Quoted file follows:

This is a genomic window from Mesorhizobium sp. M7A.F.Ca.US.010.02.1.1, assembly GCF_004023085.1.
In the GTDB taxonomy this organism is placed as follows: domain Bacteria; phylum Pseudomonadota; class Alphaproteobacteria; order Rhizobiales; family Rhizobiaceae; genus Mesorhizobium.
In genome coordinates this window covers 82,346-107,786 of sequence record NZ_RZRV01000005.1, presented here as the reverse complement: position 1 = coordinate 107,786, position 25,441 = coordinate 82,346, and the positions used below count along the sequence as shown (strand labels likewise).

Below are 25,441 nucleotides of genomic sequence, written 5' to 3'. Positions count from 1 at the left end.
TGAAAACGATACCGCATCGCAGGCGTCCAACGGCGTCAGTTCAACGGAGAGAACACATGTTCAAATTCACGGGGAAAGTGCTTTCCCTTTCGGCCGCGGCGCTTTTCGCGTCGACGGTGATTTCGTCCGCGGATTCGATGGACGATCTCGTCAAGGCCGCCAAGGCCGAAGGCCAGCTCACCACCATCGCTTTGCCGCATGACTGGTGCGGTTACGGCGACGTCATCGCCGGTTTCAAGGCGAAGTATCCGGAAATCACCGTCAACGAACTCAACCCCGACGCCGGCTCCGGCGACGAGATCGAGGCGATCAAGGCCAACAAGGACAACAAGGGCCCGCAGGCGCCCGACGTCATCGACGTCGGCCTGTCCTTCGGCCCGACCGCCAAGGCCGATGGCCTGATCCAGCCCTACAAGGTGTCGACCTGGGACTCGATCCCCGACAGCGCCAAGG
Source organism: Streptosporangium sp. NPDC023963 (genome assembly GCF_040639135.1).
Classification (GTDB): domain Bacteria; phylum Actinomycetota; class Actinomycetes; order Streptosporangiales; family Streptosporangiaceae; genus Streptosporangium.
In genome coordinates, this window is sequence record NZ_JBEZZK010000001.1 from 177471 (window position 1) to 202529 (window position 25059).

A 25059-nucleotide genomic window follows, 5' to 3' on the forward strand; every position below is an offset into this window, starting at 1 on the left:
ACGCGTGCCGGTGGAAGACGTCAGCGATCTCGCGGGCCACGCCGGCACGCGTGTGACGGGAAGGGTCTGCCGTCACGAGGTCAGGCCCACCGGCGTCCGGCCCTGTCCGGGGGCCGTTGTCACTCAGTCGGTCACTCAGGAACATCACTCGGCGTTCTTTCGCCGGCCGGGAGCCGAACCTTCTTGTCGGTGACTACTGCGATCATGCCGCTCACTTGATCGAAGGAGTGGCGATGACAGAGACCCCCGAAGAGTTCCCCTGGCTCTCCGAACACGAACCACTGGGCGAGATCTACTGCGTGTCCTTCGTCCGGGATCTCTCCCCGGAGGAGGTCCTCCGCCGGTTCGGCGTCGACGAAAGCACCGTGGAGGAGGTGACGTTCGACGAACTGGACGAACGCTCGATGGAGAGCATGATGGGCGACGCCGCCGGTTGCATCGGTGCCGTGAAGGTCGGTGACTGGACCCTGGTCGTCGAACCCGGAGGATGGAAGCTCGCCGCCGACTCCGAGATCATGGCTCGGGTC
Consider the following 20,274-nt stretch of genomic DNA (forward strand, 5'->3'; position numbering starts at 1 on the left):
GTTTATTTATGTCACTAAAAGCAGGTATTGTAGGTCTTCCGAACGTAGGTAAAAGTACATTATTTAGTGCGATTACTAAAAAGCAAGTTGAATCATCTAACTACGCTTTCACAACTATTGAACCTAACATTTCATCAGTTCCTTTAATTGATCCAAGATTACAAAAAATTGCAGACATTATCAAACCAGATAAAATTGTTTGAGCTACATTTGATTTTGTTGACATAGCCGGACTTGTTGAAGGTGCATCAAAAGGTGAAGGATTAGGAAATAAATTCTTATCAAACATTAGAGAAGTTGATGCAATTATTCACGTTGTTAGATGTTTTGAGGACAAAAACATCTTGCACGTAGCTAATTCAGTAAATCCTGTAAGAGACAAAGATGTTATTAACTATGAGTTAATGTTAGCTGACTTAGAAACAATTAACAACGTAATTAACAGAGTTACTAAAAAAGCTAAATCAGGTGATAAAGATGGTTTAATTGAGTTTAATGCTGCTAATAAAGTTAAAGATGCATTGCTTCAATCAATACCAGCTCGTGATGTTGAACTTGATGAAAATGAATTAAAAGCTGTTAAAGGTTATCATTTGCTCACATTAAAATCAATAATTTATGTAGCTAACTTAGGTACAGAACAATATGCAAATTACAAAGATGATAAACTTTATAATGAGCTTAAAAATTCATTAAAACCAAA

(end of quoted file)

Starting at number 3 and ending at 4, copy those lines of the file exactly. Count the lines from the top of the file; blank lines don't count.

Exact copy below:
In genome coordinates this window covers 82,346-107,786 of sequence record NZ_RZRV01000005.1, presented here as the reverse complement: position 1 = coordinate 107,786, position 25,441 = coordinate 82,346, and the positions used below count along the sequence as shown (strand labels likewise).

Below are 25,441 nucleotides of genomic sequence, written 5' to 3'. Positions count from 1 at the left end.